Homeschooling in Slough increased by 279% in last decade

Over the last decade, homeschooling has risen by 279 per cent in Slough.

This is according to new figures supplied through a Freedom of Information (FOI) request by homeschooling provider Wolsey Hall Oxford. 

The figures revealed that 66 children were homeschooled in Slough in 2013 but by 2022 this had increased to 250. 

In the last four years alone, Slough has seen an overall rise in homeschooling of 85 per cent.

The number of Primary-aged children being taught at home rose from 63 to 109 (73 per cent) and the number of Secondary-aged children has risen from 72 to 141 (96 per cent). 

These figures show that despite Covid-19 restrictions easing up, and schools re-opening, many parents have opted to continue homeschooling their children.

They reflect a similar picture seen across the UK, as statistics show that there are now more than 71,515 homeschoolers – up from 59,559 in 2018 and 22,408 in 2013.

The data has been collated by Wolsey Hall Oxford FOI requests to 100 UK Councils.

Wolsey Hall Oxford Principal, Lee Wilcock, said: “What seems very apparent is that those parents who chose to try homeschooling for the first time during Covid-19 have realised how beneficial online learning can be.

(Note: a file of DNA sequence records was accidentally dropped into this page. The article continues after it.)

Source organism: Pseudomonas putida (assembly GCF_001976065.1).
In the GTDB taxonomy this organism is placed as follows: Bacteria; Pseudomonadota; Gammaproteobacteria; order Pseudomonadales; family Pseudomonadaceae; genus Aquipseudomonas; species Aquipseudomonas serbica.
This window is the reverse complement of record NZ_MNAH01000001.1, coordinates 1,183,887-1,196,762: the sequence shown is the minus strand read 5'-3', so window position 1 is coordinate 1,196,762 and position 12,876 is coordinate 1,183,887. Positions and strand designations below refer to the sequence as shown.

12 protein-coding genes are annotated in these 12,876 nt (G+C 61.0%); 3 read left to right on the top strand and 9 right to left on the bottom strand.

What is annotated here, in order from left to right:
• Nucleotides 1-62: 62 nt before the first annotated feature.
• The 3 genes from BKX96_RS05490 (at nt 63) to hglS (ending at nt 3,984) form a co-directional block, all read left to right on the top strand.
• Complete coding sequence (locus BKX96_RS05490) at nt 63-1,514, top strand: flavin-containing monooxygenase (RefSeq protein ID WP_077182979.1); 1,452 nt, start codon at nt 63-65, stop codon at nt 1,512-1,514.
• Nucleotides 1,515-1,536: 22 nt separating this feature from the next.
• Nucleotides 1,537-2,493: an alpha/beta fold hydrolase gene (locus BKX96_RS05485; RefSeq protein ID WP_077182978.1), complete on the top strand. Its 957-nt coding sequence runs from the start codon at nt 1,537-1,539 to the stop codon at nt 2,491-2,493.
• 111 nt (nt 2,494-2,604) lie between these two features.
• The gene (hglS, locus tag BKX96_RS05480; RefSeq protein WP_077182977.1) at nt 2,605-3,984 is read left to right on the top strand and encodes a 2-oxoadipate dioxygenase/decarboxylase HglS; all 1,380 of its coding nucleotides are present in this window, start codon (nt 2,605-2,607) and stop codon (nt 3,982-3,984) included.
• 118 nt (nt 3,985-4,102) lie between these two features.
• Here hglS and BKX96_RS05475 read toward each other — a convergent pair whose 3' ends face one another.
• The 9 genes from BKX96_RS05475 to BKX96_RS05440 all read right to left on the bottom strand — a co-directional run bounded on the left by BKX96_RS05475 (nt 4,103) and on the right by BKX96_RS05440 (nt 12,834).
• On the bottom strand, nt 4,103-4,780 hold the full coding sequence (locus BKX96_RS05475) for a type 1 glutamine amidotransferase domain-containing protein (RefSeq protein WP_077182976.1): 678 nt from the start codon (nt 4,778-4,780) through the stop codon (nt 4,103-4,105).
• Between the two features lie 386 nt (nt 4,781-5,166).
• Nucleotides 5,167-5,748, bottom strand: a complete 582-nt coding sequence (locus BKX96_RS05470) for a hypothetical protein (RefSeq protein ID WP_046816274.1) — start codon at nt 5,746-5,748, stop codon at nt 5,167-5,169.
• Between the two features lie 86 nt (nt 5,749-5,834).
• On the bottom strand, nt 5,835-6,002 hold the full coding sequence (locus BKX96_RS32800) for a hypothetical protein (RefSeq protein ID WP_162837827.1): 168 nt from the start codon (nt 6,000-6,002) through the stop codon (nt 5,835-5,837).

“Homeschooling allows children to learn at their own pace and at a time which suits them. It is a much more child-centred approach to education than is available in a traditional classroom.” 

Of course, the pandemic is not the only reason parents have opted to homeschool their children.

Common reasons for parents to choose homeschooling include, concerns for children’s safety, lack of progress, behavioural and medical issues and frustrations with teaching standards.

In a well-being survey of 343 parents conducted by Wolsey Hall Oxford in September 2022, 91.5 per cent of parents believe that their child’s well-being has improved since they opted to homeschool.  

One said: “My son has thrived. He is a true introvert. He loves being around people socially, but it tires him out, so school left him feeling drained, with no energy for true social interactions.

“Being able to learn alone and quietly has left him with plenty of energy for social and extra-curricular activities.”

Slough Observer | News